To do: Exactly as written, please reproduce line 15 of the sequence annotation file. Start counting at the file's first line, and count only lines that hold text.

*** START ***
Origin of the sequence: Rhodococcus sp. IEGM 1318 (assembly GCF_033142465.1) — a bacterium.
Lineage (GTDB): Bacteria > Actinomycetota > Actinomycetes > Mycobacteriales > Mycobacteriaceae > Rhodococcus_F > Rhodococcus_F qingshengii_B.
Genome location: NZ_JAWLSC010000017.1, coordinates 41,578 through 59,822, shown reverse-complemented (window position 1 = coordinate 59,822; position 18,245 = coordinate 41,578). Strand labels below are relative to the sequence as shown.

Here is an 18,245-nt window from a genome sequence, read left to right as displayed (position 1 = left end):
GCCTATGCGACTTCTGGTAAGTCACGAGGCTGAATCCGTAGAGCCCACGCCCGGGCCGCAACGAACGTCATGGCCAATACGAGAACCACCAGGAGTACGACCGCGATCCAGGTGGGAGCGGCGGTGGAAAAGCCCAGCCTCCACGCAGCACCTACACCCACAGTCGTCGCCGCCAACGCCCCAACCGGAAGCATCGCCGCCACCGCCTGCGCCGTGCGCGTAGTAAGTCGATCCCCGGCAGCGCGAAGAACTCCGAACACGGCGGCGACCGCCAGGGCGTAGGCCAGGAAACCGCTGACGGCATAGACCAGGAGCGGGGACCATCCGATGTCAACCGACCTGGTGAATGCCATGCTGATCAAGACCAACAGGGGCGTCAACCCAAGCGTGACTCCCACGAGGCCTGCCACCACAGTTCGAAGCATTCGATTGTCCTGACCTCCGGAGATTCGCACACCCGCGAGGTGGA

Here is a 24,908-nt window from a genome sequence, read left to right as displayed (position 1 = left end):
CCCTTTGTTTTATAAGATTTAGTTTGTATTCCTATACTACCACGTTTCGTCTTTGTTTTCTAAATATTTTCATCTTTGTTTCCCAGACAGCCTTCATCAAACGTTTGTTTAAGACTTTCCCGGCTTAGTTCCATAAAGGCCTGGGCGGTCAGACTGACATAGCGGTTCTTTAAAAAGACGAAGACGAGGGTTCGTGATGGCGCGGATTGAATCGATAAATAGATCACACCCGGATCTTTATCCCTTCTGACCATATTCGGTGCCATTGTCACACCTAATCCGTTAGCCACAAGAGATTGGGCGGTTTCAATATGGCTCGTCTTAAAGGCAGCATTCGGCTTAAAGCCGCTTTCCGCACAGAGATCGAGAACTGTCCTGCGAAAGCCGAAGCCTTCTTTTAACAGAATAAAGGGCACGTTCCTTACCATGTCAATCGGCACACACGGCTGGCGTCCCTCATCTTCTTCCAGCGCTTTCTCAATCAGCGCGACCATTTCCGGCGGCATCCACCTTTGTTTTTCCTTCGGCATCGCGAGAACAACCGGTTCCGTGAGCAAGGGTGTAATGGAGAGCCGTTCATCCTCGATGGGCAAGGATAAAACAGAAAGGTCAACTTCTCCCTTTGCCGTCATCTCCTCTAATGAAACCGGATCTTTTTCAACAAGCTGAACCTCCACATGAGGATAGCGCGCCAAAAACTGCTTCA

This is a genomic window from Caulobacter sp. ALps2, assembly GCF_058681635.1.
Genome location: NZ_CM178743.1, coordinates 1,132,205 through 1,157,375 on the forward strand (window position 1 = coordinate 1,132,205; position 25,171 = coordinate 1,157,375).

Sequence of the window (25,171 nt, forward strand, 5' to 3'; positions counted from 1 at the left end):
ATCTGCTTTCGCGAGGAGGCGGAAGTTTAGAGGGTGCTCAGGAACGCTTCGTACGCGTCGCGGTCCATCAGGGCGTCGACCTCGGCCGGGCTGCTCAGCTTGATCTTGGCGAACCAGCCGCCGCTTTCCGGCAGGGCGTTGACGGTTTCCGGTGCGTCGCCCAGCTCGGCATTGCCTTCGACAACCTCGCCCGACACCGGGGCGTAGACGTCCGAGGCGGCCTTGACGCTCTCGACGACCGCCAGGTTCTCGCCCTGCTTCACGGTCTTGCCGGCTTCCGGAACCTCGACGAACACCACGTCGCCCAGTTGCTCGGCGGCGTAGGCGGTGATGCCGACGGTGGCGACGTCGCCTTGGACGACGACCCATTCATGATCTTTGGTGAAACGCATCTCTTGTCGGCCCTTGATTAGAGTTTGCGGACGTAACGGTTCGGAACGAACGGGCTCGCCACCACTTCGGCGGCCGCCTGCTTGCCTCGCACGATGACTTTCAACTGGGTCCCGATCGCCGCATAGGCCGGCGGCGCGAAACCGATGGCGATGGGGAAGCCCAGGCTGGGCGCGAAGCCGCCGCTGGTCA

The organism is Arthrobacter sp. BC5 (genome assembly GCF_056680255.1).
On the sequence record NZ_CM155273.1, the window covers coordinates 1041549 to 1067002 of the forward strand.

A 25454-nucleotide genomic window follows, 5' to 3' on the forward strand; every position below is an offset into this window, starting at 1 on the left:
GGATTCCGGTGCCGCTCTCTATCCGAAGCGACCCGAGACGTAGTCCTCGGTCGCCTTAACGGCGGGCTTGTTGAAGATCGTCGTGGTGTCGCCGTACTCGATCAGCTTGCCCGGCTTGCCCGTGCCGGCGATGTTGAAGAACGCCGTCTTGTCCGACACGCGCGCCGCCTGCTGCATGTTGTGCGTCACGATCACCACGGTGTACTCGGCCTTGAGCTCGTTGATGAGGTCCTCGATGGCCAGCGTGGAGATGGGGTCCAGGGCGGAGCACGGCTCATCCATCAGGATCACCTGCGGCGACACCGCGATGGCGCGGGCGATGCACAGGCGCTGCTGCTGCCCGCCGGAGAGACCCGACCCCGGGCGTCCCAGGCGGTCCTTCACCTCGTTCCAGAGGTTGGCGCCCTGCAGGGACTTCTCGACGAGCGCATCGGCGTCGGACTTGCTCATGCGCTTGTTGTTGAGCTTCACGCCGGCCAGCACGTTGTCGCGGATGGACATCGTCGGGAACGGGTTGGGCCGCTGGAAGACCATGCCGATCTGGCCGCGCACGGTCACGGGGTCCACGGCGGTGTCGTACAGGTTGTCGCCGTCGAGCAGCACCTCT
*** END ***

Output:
GGATTCCGGTGCCGCTCTCTATCCGAAGCGACCCGAGACGTAGTCCTCGGTCGCCTTAACGGCGGGCTTGTTGAAGATCGTCGTGGTGTCGCCGTACTCGATCAGCTTGCCCGGCTTGCCCGTGCCGGCGATGTTGAAGAACGCCGTCTTGTCCGACACGCGCGCCGCCTGCTGCATGTTGTGCGTCACGATCACCACGGTGTACTCGGCCTTGAGCTCGTTGATGAGGTCCTCGATGGCCAGCGTGGAGATGGGGTCCAGGGCGGAGCACGGCTCATCCATCAGGATCACCTGCGGCGACACCGCGATGGCGCGGGCGATGCACAGGCGCTGCTGCTGCCCGCCGGAGAGACCCGACCCCGGGCGTCCCAGGCGGTCCTTCACCTCGTTCCAGAGGTTGGCGCCCTGCAGGGACTTCTCGACGAGCGCATCGGCGTCGGACTTGCTCATGCGCTTGTTGTTGAGCTTCACGCCGGCCAGCACGTTGTCGCGGATGGACATCGTCGGGAACGGGTTGGGCCGCTGGAAGACCATGCCGATCTGGCCGCGCACGGTCACGGGGTCCACGGCGGTGTCGTACAGGTTGTCGCCGTCGAGCAGCACCTCT